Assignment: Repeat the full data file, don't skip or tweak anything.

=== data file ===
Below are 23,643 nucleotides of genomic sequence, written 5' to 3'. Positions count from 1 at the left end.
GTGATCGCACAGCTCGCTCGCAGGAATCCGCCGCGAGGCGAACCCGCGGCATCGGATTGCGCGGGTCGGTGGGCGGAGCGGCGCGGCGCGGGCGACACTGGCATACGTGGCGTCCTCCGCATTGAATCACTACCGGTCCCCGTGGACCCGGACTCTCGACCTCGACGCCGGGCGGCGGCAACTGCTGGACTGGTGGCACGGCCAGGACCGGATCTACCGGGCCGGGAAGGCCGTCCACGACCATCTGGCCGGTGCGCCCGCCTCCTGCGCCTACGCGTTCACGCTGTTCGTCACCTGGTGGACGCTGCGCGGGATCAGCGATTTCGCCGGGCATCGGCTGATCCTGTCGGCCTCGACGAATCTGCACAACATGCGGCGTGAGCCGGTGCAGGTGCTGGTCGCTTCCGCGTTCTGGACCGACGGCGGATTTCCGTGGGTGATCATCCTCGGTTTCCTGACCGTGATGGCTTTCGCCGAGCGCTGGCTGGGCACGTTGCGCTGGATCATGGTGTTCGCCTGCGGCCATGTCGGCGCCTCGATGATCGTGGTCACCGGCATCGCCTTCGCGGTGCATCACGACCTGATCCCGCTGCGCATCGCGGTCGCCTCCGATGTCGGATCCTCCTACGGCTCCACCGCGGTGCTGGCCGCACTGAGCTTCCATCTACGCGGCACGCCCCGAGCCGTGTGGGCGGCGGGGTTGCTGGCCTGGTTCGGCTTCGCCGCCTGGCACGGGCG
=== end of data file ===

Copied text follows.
Below are 23,643 nucleotides of genomic sequence, written 5' to 3'. Positions count from 1 at the left end.
GTGATCGCACAGCTCGCTCGCAGGAATCCGCCGCGAGGCGAACCCGCGGCATCGGATTGCGCGGGTCGGTGGGCGGAGCGGCGCGGCGCGGGCGACACTGGCATACGTGGCGTCCTCCGCATTGAATCACTACCGGTCCCCGTGGACCCGGACTCTCGACCTCGACGCCGGGCGGCGGCAACTGCTGGACTGGTGGCACGGCCAGGACCGGATCTACCGGGCCGGGAAGGCCGTCCACGACCATCTGGCCGGTGCGCCCGCCTCCTGCGCCTACGCGTTCACGCTGTTCGTCACCTGGTGGACGCTGCGCGGGATCAGCGATTTCGCCGGGCATCGGCTGATCCTGTCGGCCTCGACGAATCTGCACAACATGCGGCGTGAGCCGGTGCAGGTGCTGGTCGCTTCCGCGTTCTGGACCGACGGCGGATTTCCGTGGGTGATCATCCTCGGTTTCCTGACCGTGATGGCTTTCGCCGAGCGCTGGCTGGGCACGTTGCGCTGGATCATGGTGTTCGCCTGCGGCCATGTCGGCGCCTCGATGATCGTGGTCACCGGCATCGCCTTCGCGGTGCATCACGACCTGATCCCGCTGCGCATCGCGGTCGCCTCCGATGTCGGATCCTCCTACGGCTCCACCGCGGTGCTGGCCGCACTGAGCTTCCATCTACGCGGCACGCCCCGAGCCGTGTGGGCGGCGGGGTTGCTGGCCTGGTTCGGCTTCGCCGCCTGGCACGGGCG